Even without a telescope, it's possible to look off the summit of Mauna Kea and see, 14,000 feet below and dozens of miles in the distance, wide swaths of rain forest touching the whitecapped Pacific. Down there, people are doing what people come to Hawaii to do: hiking to waterfalls, lying in the sand, exposing their skin to tropical solar radiation. Up here, there is no vegetation, no warmth and very little atmosphere. And as the sun sets over the parabolic aluminum dishes of the Submillimeter Array observatory, it's time to work.
Sheperd Doeleman, the 45-year-old MIT researcher in charge of tonight's experiment, is setting up a piece of the radio telescope that, if all goes well, will synchronize with other radio telescopes in California and Arizona to observe matter on the verge of disappearing into a black hole. Doeleman and his counterparts on the mainland are using a technique called very long baseline interferometry to simulate a much larger instrument, which they call the Event Horizon Telescope. The longer the baseline, the higher the resolution, so these astronomers have for the past decade or so been hauling their delicate and expensive hand-built equipment to remote sites around the world, installing it anew for each observation. The work is highly improvisational, but to see what they want to see, there is no other way.
Outside the Submillimeter Array's control-room windows, patches of snow speckle the summit. The storm that deposited them several days ago has since traveled 2,500 miles east, where it has been blocking all observation at the station in California, thus delaying the whole observing run. Things are going better tonight. Or at least they're starting to. "It looks like we're actually recording something," Doeleman says. "Which is nice."
"The Mark 5Bs are recording," says Nicolas Pradel, a postdoctoral researcher from Taiwan's Academia Sinica Institute of Astronomy and Astrophysics. The Mark 5B recorders are connected to the James Clerk Maxwell Telescope next door, which is contributing its 15-meter dish to tonight's effort. "The Mark 5Cs"—the newest, highest-bandwidth recorders, and the ones hooked up to the Submillimeter Array—"are not."
Doeleman, a slight man with a runner's build, sprints out of the room and runs downstairs, where the recorders are installed. A few minutes later, he darts back into the control room, panting in the thin mountain air. He sits back down at his computer, pounds out a few keystrokes and mumbles something technical and reassuring to the postdocs and telescope operators. The recorders appear to be working.
Sagittarius A* (pronounced "A-star"), the four-million-solar-mass black hole at the center of the Milky Way. After that, with encouragement from colleagues, Doeleman decided that peering deeper into the galactic center, deep enough to actually take a picture of the very edge of Sagittarius A*, was not as implausible as it sounds. Detectors were becoming more sensitive every year; data storage and processing power had never been so cheap. If he could add the right telescopes to his network, taking a picture of Sagittarius A* should be, as Doeleman puts it, "eminently doable."Three arrays is just a start. Doeleman and his cohort have been operating this same network of radio telescopes since 2007, when they pointed the array at the galactic center and detected "structure on the event-horizon scale," a deeply obscured blip in space whose dimensions match the predicted size of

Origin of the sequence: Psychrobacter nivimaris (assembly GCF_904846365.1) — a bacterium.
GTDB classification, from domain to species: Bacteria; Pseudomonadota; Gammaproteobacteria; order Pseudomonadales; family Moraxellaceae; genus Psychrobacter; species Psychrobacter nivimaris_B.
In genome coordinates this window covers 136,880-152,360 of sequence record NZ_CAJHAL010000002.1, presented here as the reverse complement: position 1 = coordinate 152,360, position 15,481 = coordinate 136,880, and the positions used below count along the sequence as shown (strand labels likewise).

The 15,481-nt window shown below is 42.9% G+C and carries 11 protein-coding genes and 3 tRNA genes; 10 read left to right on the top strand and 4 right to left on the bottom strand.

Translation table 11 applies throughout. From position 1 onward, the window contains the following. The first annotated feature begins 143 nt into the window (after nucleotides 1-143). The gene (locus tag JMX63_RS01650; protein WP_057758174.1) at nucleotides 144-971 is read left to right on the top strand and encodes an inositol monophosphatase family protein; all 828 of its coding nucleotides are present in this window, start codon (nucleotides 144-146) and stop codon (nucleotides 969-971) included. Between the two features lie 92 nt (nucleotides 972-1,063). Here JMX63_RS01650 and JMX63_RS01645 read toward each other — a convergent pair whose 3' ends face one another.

Over the next few years, Doeleman says, he and his group will combine as many as a dozen of the world's most sophisticated radio-astronomy installations to create "the biggest telescope in the history of humanity"—a virtual dish the size of Earth, with 2,000 times the resolution of the Hubble Space Telescope. Tonight the Event Horizon Telescope astronomers have a more limited goal: They want to catch as much light from Sagittarius A* as possible and study its polarization to learn about the black hole's magnetic field. But eventually (if all goes well) astronomers using the fully scaled-up Event Horizon Telescope—a machine with resolution high enough to read the date on a quarter from 3,000 miles away—will see the silhouette of an object that is, in itself, unseeable.
Immediately after Albert Einstein published his general theory of relativity in 1915, physicists began trying to figure out what his equations said about the actual operation of the universe. One of them was a German astrophysicist-turned-soldier named Karl Schwarzschild. Working from a trench during World War I, he found a way to calculate the curvature of space-time around a highly idealized, perfectly spherical star. He mailed his equations to Einstein, who presented them in Schwarzschild's stead at a January 1916 conference in Berlin. Four months later, Schwarzschild died of illness on the eastern front.